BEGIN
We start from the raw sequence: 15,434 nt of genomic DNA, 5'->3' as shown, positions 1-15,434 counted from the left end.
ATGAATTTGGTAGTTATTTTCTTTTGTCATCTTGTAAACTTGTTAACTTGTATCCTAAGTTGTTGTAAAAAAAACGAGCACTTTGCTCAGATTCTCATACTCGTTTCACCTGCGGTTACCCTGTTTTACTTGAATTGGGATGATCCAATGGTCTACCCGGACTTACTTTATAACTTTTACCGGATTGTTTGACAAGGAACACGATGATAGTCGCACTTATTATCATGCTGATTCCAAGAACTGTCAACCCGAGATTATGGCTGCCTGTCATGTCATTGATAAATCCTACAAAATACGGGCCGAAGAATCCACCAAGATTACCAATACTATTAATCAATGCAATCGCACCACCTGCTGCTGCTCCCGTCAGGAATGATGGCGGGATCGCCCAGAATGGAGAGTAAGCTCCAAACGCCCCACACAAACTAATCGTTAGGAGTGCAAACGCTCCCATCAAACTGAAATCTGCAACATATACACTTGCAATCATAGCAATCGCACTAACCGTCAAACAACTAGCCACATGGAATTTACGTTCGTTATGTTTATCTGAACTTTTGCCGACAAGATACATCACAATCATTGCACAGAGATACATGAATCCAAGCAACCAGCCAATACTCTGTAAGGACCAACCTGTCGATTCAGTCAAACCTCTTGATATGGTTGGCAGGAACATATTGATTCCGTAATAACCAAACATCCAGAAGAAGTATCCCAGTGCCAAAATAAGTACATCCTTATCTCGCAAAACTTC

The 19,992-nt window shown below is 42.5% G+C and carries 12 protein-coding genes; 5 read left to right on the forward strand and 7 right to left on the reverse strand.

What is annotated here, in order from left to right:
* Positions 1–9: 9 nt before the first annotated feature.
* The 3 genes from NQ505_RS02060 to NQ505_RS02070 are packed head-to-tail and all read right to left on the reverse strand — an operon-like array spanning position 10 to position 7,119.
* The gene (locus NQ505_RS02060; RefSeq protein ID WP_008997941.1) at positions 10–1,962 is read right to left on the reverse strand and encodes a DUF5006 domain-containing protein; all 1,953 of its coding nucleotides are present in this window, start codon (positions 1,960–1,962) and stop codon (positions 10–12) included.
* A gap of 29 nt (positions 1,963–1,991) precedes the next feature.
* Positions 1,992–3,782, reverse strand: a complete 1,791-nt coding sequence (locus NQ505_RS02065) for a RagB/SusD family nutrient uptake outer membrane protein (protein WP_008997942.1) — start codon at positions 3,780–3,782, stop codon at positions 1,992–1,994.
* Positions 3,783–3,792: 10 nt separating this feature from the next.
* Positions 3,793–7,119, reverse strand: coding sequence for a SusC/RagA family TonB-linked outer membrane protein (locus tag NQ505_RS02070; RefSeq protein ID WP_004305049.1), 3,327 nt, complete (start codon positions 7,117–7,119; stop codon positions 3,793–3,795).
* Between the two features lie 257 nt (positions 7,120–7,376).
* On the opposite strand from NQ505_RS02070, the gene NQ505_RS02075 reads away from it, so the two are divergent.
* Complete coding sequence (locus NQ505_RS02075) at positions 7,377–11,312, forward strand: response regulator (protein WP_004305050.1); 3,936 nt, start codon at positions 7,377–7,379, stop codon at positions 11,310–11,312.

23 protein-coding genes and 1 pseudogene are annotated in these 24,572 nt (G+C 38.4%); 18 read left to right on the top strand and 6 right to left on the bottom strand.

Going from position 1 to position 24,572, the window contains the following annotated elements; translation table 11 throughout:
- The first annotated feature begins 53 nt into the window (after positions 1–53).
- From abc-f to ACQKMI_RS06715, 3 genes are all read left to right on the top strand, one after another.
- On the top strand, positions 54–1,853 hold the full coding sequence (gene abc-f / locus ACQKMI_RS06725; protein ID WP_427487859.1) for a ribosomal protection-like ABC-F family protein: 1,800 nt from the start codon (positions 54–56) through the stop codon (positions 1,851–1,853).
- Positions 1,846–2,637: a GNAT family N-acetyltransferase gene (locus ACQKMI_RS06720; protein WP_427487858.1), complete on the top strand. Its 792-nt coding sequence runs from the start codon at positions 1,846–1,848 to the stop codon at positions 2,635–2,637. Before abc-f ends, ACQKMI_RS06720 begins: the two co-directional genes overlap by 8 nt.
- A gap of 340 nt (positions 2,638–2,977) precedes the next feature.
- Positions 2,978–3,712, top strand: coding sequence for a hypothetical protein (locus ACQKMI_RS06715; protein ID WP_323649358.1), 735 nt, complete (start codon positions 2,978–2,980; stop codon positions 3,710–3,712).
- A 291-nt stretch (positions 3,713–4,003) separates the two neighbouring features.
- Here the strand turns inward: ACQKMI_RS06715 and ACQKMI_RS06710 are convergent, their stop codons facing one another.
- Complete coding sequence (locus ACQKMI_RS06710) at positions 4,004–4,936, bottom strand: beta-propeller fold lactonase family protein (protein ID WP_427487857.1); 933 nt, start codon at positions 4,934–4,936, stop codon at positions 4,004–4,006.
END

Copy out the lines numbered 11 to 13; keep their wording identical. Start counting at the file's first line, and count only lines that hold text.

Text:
* Positions 3,793–7,119, reverse strand: coding sequence for a SusC/RagA family TonB-linked outer membrane protein (locus tag NQ505_RS02070; RefSeq protein ID WP_004305049.1), 3,327 nt, complete (start codon positions 7,117–7,119; stop codon positions 3,793–3,795).
* Between the two features lie 257 nt (positions 7,120–7,376).
* On the opposite strand from NQ505_RS02070, the gene NQ505_RS02075 reads away from it, so the two are divergent.